OPENING HIS HOLIDAY HEART
by Renee Ryan
“You didn’t have to offer to help Toby. I would have figured something out. Somehow, I would have--”
“I know, Sutton. You always figure something out. It’s what you do.” The words sounded more like a criticism than a compliment.
She tried not to flinch. “Still,” she persisted, “I’m grateful and I owe you.”
They were nearly the same words she’d said to her father barely an hour ago. By the look on Casey’s face, they didn’t sit any better with him than they had with Beau Fowler.
In fact, Casey just stood there, his face going blank. “You don’t owe me anything, Sutton. Got it?” He leaned in a little closer, held her stare a beat too long. “Not one single solitary thing.”
She’d insulted him. She heard it in his voice. Saw it in the way his shoulders tensed up. “I didn’t mean to imply—”
“Sure you did. Although, I’m not surprised.” He set his jaw and pulled back from her. “You aren’t exactly gifted at accepting help from others.”
Now he’d insulted her. “Look, Casey. If you want to back out, do it now, while I have time to find someone else—”
He let out a stab of laughter. “Oh no. Uh-uh. Don’t throw your doubts back on me.”
“I wasn’t. I was simply saying there’s still time to change your mind.”
“Let’s get a few things straight, shall we? First, I never offer to do anything I don’t want to do. Second, I made a promise to a little boy and I never back out on a promise. Not. Ever. My word is solid. Golden. Unaffected by time, distance or a change in circumstances.”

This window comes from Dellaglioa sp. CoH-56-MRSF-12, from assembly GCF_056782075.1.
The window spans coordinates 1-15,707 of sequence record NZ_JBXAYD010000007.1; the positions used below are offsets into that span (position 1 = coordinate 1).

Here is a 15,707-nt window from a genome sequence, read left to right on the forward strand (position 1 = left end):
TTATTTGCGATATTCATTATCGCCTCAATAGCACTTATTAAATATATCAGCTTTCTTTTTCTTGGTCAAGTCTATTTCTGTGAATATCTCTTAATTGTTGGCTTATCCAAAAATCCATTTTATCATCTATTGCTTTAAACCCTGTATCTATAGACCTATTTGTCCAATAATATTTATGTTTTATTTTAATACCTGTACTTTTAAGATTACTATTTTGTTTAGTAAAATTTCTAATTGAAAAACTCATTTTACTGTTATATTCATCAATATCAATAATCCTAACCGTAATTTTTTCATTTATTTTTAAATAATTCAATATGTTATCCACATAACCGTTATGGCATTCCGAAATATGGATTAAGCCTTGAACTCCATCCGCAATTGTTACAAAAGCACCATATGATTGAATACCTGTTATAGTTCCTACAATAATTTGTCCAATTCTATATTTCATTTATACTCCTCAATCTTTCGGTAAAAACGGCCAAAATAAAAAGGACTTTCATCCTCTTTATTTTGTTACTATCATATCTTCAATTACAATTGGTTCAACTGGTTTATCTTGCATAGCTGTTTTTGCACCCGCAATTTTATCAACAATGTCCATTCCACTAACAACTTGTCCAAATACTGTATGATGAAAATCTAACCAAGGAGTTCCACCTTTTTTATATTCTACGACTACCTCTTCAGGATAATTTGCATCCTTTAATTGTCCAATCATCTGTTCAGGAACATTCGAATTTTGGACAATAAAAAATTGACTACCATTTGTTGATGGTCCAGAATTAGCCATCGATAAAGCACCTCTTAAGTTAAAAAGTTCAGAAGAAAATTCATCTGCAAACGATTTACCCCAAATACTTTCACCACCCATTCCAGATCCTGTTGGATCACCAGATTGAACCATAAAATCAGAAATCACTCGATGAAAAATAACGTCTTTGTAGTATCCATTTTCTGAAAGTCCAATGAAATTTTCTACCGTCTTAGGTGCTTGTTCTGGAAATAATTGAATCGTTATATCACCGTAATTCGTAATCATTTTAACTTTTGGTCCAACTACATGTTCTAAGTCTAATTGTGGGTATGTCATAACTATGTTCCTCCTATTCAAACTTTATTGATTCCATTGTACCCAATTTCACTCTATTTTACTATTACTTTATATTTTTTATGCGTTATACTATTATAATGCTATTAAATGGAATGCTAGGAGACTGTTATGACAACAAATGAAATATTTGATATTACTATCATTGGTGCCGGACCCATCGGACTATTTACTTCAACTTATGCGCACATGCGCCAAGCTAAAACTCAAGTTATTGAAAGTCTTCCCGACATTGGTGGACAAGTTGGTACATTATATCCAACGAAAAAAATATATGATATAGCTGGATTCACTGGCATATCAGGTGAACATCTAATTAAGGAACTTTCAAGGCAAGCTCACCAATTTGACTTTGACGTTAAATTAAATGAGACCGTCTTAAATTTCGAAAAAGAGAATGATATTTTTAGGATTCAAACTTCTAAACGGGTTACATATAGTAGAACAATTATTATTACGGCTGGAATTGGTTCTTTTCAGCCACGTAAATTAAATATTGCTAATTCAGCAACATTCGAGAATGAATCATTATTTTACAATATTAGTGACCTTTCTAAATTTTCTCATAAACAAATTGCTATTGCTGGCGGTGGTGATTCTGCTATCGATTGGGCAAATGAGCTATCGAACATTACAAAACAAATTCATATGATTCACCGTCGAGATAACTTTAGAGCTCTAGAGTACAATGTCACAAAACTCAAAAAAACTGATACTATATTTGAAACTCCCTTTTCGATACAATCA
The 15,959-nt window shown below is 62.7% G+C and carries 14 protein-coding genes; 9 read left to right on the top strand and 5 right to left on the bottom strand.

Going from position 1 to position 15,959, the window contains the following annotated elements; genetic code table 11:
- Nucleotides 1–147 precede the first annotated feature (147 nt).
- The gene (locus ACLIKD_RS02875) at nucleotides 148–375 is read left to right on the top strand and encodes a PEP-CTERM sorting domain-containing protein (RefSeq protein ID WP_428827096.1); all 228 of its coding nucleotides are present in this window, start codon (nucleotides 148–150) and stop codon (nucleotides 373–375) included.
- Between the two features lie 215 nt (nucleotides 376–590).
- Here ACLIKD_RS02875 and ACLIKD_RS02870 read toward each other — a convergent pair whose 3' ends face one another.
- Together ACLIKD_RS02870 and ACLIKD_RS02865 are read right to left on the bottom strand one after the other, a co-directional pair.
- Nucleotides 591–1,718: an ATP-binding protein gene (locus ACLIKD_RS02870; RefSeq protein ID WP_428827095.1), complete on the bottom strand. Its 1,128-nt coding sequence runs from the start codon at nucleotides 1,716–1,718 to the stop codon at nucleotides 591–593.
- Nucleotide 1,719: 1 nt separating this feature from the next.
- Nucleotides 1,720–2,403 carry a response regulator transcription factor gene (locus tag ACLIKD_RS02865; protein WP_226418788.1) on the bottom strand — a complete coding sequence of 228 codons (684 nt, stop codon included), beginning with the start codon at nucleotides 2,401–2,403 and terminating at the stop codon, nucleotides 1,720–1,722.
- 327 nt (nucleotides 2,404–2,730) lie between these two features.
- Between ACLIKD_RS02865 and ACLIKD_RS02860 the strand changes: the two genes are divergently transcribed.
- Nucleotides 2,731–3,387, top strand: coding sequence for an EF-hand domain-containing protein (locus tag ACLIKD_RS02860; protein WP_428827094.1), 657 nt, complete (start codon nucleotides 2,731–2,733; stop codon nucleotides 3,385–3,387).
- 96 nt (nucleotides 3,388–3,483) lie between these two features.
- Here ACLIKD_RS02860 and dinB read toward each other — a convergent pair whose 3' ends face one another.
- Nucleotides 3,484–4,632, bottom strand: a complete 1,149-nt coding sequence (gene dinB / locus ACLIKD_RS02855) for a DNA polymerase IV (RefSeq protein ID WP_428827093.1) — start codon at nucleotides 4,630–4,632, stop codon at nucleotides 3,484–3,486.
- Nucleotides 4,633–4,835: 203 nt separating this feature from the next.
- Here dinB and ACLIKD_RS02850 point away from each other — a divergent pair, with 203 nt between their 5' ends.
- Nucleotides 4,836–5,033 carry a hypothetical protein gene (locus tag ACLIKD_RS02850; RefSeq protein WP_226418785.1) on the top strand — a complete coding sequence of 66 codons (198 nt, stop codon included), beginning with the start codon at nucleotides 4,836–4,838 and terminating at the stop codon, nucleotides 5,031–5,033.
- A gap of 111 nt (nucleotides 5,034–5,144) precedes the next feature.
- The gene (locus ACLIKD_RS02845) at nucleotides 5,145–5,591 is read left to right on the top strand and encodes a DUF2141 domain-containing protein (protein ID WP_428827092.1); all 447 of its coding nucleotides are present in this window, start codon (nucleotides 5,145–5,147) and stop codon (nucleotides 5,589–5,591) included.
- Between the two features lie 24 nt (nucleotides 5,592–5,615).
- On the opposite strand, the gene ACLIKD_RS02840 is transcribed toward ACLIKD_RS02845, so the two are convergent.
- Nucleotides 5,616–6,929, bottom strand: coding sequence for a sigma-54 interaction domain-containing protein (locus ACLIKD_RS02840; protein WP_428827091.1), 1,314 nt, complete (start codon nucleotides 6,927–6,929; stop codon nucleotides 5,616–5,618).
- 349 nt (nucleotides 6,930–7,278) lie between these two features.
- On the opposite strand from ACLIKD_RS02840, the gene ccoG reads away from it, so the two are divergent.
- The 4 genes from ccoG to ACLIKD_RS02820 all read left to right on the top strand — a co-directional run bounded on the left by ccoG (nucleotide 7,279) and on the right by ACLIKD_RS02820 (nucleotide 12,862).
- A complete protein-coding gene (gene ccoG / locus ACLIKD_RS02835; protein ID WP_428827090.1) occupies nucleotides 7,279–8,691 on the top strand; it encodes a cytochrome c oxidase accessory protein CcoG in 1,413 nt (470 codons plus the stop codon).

Sutton sensed they weren’t talking about Toby or the Soap Box Derby anymore. Casey’s tone was too fierce, his expression too intense, his words too pointed. She thought about asking him to clarify, but he was still talking.
“And finally, I like Toby. He’s a great kid. I also like building cars. I’m good at it. Your son and I are going to have a lot of fun. It’s really that simple, Sutton. Don’t make this more complicated than it needs to be.”
He was right. About all of it. She was overthinking the situation. A character trait that had served her well as an attorney. But in this instance, she’d gone too far and now she felt ridiculous and defensive. Should she apologize? Maybe lighten the mood?
Definitely the latter. “Well, I guess you told me.”
“I guess I did.” He cracked a smile, the boyish one that included the infamous head tilt, and just like that the tension between them was replaced by something far more potent. “So?” he asked, eyebrows lifted. “Are we heading inside now?”
He opened the door. She followed him into a gorgeous foyer, unable to keep the awe off her face.
Renee Ryan grew up in a Florida beach town outside Jacksonville, FL. Armed with a degree in Economics and Religion from Florida State University, she explored various career opportunities, including stints at a Florida theme park and a modeling agency. She currently lives in Savannah, Georgia with her husband and a large, fluffy cat many have mistaken for a small bear. Renee can be contacted through her website at www.reneeryan.com